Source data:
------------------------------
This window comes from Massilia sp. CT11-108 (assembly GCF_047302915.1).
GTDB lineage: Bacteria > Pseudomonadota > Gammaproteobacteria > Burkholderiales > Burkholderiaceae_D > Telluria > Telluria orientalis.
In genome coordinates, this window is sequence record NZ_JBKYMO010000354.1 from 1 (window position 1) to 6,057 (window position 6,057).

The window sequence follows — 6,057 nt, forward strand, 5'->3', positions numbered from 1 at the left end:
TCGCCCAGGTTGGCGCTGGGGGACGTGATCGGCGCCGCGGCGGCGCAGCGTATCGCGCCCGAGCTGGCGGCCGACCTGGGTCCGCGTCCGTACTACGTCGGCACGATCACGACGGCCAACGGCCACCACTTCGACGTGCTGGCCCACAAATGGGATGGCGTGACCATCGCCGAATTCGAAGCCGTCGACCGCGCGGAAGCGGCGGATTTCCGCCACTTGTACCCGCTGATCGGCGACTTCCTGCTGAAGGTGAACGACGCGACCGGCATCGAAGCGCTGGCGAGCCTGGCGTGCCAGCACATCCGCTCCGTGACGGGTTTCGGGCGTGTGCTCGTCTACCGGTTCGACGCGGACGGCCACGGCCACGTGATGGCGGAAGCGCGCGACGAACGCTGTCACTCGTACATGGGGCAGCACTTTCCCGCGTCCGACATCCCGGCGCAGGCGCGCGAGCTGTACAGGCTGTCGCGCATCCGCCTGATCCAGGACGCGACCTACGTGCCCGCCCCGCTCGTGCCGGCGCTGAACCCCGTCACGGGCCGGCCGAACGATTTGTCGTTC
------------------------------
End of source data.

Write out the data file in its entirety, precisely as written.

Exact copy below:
This window comes from Massilia sp. CT11-108 (assembly GCF_047302915.1).
GTDB lineage: Bacteria > Pseudomonadota > Gammaproteobacteria > Burkholderiales > Burkholderiaceae_D > Telluria > Telluria orientalis.
In genome coordinates, this window is sequence record NZ_JBKYMO010000354.1 from 1 (window position 1) to 6,057 (window position 6,057).

The window sequence follows — 6,057 nt, forward strand, 5'->3', positions numbered from 1 at the left end:
TCGCCCAGGTTGGCGCTGGGGGACGTGATCGGCGCCGCGGCGGCGCAGCGTATCGCGCCCGAGCTGGCGGCCGACCTGGGTCCGCGTCCGTACTACGTCGGCACGATCACGACGGCCAACGGCCACCACTTCGACGTGCTGGCCCACAAATGGGATGGCGTGACCATCGCCGAATTCGAAGCCGTCGACCGCGCGGAAGCGGCGGATTTCCGCCACTTGTACCCGCTGATCGGCGACTTCCTGCTGAAGGTGAACGACGCGACCGGCATCGAAGCGCTGGCGAGCCTGGCGTGCCAGCACATCCGCTCCGTGACGGGTTTCGGGCGTGTGCTCGTCTACCGGTTCGACGCGGACGGCCACGGCCACGTGATGGCGGAAGCGCGCGACGAACGCTGTCACTCGTACATGGGGCAGCACTTTCCCGCGTCCGACATCCCGGCGCAGGCGCGCGAGCTGTACAGGCTGTCGCGCATCCGCCTGATCCAGGACGCGACCTACGTGCCCGCCCCGCTCGTGCCGGCGCTGAACCCCGTCACGGGCCGGCCGAACGATTTGTCGTTC